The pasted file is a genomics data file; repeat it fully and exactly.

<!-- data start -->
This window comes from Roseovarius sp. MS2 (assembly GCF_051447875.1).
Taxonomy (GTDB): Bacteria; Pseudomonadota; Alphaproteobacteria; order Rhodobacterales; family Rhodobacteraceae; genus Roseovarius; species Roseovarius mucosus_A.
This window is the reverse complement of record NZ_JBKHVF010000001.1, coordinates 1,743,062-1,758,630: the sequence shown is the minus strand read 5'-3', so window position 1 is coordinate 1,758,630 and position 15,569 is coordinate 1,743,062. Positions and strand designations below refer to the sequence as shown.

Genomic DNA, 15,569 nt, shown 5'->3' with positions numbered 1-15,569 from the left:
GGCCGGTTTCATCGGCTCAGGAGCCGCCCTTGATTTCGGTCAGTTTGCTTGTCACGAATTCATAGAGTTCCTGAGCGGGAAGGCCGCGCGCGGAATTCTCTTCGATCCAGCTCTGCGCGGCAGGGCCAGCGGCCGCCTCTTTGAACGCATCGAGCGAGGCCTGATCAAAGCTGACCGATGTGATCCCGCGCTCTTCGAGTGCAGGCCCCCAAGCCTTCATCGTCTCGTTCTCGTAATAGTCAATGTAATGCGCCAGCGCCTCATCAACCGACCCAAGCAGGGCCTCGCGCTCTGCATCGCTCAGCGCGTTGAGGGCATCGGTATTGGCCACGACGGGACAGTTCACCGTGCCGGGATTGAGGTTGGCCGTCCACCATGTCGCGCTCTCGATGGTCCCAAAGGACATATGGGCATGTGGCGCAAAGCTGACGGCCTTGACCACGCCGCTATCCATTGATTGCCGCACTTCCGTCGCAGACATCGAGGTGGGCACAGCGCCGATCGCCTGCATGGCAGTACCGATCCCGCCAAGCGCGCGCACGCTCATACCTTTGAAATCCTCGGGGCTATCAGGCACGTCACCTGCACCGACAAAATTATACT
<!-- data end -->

This window comes from Roseovarius sp. MS2 (assembly GCF_051447875.1).
Taxonomy (GTDB): Bacteria; Pseudomonadota; Alphaproteobacteria; order Rhodobacterales; family Rhodobacteraceae; genus Roseovarius; species Roseovarius mucosus_A.
This window is the reverse complement of record NZ_JBKHVF010000001.1, coordinates 1,743,062-1,758,630: the sequence shown is the minus strand read 5'-3', so window position 1 is coordinate 1,758,630 and position 15,569 is coordinate 1,743,062. Positions and strand designations below refer to the sequence as shown.

Genomic DNA, 15,569 nt, shown 5'->3' with positions numbered 1-15,569 from the left:
GGCCGGTTTCATCGGCTCAGGAGCCGCCCTTGATTTCGGTCAGTTTGCTTGTCACGAATTCATAGAGTTCCTGAGCGGGAAGGCCGCGCGCGGAATTCTCTTCGATCCAGCTCTGCGCGGCAGGGCCAGCGGCCGCCTCTTTGAACGCATCGAGCGAGGCCTGATCAAAGCTGACCGATGTGATCCCGCGCTCTTCGAGTGCAGGCCCCCAAGCCTTCATCGTCTCGTTCTCGTAATAGTCAATGTAATGCGCCAGCGCCTCATCAACCGACCCAAGCAGGGCCTCGCGCTCTGCATCGCTCAGCGCGTTGAGGGCATCGGTATTGGCCACGACGGGACAGTTCACCGTGCCGGGATTGAGGTTGGCCGTCCACCATGTCGCGCTCTCGATGGTCCCAAAGGACATATGGGCATGTGGCGCAAAGCTGACGGCCTTGACCACGCCGCTATCCATTGATTGCCGCACTTCCGTCGCAGACATCGAGGTGGGCACAGCGCCGATCGCCTGCATGGCAGTACCGATCCCGCCAAGCGCGCGCACGCTCATACCTTTGAAATCCTCGGGGCTATCAGGCACGTCACCTGCACCGACAAAATTATACT